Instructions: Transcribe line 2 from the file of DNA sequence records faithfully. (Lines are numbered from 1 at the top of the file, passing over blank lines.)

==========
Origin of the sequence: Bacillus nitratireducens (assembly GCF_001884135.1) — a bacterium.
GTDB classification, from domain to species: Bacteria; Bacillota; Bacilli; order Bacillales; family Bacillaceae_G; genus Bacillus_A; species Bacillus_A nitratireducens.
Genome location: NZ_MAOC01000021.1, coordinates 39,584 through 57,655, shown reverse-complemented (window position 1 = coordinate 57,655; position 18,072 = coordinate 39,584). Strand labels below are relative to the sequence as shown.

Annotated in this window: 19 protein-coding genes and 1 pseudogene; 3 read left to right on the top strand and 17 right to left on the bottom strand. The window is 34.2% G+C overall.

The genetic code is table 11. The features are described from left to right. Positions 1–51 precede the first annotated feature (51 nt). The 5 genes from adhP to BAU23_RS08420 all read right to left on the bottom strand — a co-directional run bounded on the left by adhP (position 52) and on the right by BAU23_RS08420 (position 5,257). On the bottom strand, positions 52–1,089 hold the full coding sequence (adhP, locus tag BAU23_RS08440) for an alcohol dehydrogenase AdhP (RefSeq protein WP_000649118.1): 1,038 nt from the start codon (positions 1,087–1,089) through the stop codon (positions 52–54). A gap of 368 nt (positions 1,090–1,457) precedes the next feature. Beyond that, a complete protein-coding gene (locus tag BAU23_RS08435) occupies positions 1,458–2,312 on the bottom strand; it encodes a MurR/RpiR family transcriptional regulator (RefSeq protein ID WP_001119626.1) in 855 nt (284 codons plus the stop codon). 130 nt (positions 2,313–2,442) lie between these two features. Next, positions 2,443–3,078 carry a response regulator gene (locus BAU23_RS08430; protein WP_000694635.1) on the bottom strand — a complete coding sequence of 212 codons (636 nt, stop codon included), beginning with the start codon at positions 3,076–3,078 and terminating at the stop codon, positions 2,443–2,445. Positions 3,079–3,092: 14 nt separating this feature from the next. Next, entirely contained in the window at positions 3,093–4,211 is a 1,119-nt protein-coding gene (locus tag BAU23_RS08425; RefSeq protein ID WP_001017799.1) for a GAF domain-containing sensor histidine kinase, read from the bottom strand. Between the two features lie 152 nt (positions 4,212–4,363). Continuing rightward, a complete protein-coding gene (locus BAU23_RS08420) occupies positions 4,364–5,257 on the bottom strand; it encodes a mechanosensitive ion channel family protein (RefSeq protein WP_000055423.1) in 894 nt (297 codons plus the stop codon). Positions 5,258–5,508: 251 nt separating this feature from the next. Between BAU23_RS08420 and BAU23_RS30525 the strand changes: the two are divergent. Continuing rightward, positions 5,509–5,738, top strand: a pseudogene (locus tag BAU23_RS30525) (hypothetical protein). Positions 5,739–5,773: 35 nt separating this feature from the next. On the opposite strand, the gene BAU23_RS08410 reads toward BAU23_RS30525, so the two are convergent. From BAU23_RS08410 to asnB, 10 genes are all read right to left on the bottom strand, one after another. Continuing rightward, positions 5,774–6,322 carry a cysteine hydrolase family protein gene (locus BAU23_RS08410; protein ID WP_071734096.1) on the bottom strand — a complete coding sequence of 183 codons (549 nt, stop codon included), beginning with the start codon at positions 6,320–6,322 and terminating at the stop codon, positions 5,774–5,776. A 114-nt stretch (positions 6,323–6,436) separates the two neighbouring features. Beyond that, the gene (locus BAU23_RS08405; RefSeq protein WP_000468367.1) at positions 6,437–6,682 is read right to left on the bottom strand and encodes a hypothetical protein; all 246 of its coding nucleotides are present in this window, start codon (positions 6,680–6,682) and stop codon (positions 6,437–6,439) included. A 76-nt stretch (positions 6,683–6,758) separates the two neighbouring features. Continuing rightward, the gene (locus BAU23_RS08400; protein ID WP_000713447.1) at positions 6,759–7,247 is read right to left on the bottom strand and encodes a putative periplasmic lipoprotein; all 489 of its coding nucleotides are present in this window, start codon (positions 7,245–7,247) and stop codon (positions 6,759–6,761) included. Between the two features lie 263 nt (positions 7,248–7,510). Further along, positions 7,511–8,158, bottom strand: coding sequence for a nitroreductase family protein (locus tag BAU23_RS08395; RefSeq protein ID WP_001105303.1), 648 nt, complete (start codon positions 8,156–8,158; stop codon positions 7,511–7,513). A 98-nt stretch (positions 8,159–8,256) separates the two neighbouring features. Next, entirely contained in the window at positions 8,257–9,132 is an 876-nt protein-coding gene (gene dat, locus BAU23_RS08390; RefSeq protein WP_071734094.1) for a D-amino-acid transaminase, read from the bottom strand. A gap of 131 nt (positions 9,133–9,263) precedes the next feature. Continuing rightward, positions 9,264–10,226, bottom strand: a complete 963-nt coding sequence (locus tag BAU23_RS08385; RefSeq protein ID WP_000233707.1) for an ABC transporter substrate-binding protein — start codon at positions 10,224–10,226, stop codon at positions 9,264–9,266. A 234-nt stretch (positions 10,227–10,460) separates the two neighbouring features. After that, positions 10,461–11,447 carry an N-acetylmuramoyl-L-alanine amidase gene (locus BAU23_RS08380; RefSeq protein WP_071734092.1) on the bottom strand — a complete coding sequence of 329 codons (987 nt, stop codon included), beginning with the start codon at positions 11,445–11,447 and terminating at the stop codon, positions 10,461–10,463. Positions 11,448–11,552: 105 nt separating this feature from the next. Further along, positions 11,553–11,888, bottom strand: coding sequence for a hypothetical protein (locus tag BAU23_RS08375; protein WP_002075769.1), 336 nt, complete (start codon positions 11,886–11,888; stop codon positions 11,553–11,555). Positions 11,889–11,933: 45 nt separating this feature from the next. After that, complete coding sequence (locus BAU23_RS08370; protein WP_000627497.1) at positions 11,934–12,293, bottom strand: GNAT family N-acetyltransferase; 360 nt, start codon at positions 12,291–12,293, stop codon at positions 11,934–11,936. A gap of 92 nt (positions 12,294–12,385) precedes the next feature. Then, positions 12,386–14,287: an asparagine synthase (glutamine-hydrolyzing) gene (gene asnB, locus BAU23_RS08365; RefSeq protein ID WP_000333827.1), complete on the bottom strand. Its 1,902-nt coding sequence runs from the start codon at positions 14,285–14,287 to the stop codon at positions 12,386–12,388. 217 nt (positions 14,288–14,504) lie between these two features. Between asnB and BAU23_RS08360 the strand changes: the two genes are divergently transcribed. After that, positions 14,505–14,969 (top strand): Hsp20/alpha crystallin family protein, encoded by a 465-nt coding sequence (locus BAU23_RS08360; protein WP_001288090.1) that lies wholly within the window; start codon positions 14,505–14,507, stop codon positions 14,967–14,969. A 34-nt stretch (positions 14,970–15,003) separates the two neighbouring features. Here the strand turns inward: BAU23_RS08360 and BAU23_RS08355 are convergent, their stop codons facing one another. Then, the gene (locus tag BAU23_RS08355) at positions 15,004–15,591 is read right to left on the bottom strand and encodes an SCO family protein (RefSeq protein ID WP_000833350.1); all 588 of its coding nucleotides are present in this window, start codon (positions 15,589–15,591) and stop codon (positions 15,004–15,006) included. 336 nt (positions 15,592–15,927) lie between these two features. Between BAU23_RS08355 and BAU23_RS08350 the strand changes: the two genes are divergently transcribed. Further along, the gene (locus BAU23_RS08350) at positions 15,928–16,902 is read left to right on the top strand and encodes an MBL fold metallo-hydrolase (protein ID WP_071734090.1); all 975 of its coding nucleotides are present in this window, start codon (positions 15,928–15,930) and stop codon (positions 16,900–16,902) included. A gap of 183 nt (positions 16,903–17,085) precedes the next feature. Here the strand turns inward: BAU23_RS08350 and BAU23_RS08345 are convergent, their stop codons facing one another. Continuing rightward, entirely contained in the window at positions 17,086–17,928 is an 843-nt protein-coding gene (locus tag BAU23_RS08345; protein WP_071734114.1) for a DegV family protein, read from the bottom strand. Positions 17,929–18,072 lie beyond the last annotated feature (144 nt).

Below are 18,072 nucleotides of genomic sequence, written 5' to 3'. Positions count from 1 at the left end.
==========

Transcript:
GTDB classification, from domain to species: Bacteria; Bacillota; Bacilli; order Bacillales; family Bacillaceae_G; genus Bacillus_A; species Bacillus_A nitratireducens.